Plotwise, this episode is a bit peculiar. As soon as I saw the green minerals embedded in the snail’s shell, I said to myself, “Oh, that’s how they’re going to put Phos back together.” And whaddaya know, this is the solution to the episode’s primary problem. Quite frankly, I thought it was plainly obvious. Plus, it’s not like the green bits are hidden from view. But for some odd reason, Diamond mistakes a cute, little slug for their former gem-friend. To be fair, the slug does admittedly respond to the name Phos over and over, but still… isn’t there just one way to restore these gem-people back to life? Don’t you always need to find their parts and glue those back together? Ah well, I guess Diamond isn’t exactly the brightest gem around.
Characterization-wise, the episode is a bit more interesting. With the slug in tow, Diamond tries to solicit help from other gems in a sequence of scenes that mirror Phos’s escapades in previous weeks. Remember, Phos went from people to people to ask for assistance with an encyclopedia, but they were as unhelpful then as they are now. Not only do they not know how to restore Phos, they don’t really care to either. Some of them can barely tear themselves away from their current tasks to respond to Diamond. Others even jokingly remark that they should keep Phos as a slug, since the gem is kinda annoying as their normal self. That might seem callous, but to be fair, time isn’t as important to gems as it is to us. They’re practically immortal, so it’s no big deal if Phos stays as a slug for a few days, weeks, or even months.
Still, Diamond presses on. After all, the gem needs to distinguish themself from Bort. They’re both supposed to be gifted in combat due to their innate hardness, but the latter is clearly superior. As a result, Diamond has ironically developed an inferiority complex; the gem not only feels inadequate but also quite envious of their partner. At the same time, however, Bort is a bitch. These are not subtle characters either, so Bort’s bitchiness is the in-your-face sort: “When Phos gets back, there’s going to be a beatdown… Time to pickup the scraps of that piece of garbage.” Unfortunately, this is where the typical anime archetypes strike again. Characters like Bort are a dime a dozen, so it’s tiring to listen to their asshole personalities over and over.
But as I was saying, Diamond doesn’t give up. They might not fight as well as their counterpart, but at least they have more heart. Phos is definitely annoying, but beneath that ditzy personality and hyperactivity, there’s a genuine kindness. And Diamond is not so blind that they can’t recognize that they’ve also been a recipient of said kindness. Which thus brings us to Cinnabar, the brooding, emo archetype of the show. I’m all alone, I have no purpose, nobody wants me, woe is me, yadda yadda yadda. Again, it’s not that I think Cinnabar is a stupid character. It’s just incredibly basic and unoriginal; we’re treading very familiar territory, so I can’t help but be bored of the lazy characterization. Still, Cinnabar is also another gem who has been touched by Phos’s kindness, so the former drops enough hints to clue Diamond in on the obvious solution.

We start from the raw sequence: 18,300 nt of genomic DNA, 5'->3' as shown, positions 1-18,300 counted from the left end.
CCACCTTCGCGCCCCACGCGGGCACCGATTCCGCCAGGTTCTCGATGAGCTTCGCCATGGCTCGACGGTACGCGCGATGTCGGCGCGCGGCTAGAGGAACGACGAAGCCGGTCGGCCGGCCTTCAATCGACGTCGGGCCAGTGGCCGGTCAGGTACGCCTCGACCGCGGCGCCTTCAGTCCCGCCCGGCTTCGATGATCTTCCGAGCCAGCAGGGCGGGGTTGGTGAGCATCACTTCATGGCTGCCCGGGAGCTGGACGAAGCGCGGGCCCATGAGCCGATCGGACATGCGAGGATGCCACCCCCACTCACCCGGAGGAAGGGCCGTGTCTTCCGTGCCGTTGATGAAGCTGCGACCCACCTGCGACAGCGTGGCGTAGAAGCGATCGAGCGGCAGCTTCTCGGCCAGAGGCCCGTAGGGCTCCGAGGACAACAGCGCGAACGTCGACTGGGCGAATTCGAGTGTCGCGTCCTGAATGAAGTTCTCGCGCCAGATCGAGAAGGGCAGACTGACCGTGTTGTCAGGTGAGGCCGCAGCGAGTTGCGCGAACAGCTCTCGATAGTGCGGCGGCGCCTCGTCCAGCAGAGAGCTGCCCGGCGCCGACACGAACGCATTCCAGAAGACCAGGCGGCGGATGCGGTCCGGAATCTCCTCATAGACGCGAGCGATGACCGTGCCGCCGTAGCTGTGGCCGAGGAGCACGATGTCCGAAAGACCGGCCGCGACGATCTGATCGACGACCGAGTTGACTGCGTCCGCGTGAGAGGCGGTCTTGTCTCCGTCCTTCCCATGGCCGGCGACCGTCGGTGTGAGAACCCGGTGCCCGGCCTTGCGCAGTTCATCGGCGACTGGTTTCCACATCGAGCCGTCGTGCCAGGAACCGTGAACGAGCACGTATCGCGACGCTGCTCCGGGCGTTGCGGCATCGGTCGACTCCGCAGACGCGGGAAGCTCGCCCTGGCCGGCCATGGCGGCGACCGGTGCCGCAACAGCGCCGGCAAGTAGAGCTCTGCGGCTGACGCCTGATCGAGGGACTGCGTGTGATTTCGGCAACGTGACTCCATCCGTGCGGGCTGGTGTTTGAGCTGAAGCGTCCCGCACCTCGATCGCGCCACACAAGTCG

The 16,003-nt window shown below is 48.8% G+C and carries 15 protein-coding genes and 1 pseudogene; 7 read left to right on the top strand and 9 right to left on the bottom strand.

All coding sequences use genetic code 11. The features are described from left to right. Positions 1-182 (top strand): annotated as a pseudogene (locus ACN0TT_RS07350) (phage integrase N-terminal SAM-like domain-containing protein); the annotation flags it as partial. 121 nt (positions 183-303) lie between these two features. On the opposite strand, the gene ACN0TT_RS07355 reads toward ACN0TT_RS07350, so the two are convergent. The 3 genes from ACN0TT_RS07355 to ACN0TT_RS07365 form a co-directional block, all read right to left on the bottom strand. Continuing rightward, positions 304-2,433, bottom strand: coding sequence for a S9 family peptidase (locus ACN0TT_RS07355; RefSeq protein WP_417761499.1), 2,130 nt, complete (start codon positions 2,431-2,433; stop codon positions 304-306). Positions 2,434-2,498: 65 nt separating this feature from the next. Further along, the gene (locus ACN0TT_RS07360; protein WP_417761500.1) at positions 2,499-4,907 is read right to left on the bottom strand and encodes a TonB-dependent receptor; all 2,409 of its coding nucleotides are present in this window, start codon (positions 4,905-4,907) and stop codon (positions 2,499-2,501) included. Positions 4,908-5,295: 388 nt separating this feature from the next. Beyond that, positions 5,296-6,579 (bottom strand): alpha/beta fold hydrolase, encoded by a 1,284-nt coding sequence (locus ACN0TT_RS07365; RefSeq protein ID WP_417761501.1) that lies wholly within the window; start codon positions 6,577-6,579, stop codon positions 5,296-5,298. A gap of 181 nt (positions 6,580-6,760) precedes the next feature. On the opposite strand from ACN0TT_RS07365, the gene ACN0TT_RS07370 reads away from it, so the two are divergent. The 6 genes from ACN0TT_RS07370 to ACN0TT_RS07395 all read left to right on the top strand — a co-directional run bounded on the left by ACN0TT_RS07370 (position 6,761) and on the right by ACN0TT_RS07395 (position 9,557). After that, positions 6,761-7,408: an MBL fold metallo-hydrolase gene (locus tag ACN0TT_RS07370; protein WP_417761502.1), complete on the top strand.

So finally, Diamond rallies the other gems together to pull the giant snail shell out of the pond. From there, they collect chips of Phos’s former self, which the good doctor uses to finish the rest of the job. What follows is an oddly suggestive rebirth, but hey, the story swears that these gems are genderless. Uh-huh. And this is where the episode really disappoints me. We go through all this character development for both Diamond and Cinnabar, but when Phos comes to, they don’t even give their thanks to anyone. Diamond gets nothing for persevering despite all odds, and the rest of the gems get nothing despite all the physical labor required. They had to do it in the middle of the night, too. Instead, Phos immediately gets into an argument with the slug, which, at this point, is clearly a separate sapient entity.
Maybe the other gems were right after all. Maybe they could’ve and should’ve waited a little longer to lift a finger for Phos’s sake. Meanwhile, Kongo has been absent this whole time. Busy meditating, I’m sure. All this talk about change from within and rebirth, and the first thing Phos does is cause a scene. I know we’re supposed to take notice of the fact that Phos can somehow understand slugspeak. Still, I can’t help but feel like we just spent twenty minutes to establish that the slug is a new and important character. Plus, there’s this anime/manga thing of employing basic archetypes, and merely promising to develop them into deep and interesting characters far, far down the line. If the story can pull it off, great, but the drawback is that the early episodes are always a drag. You’re just tapping your foot, waiting for the good stuff to finally happen.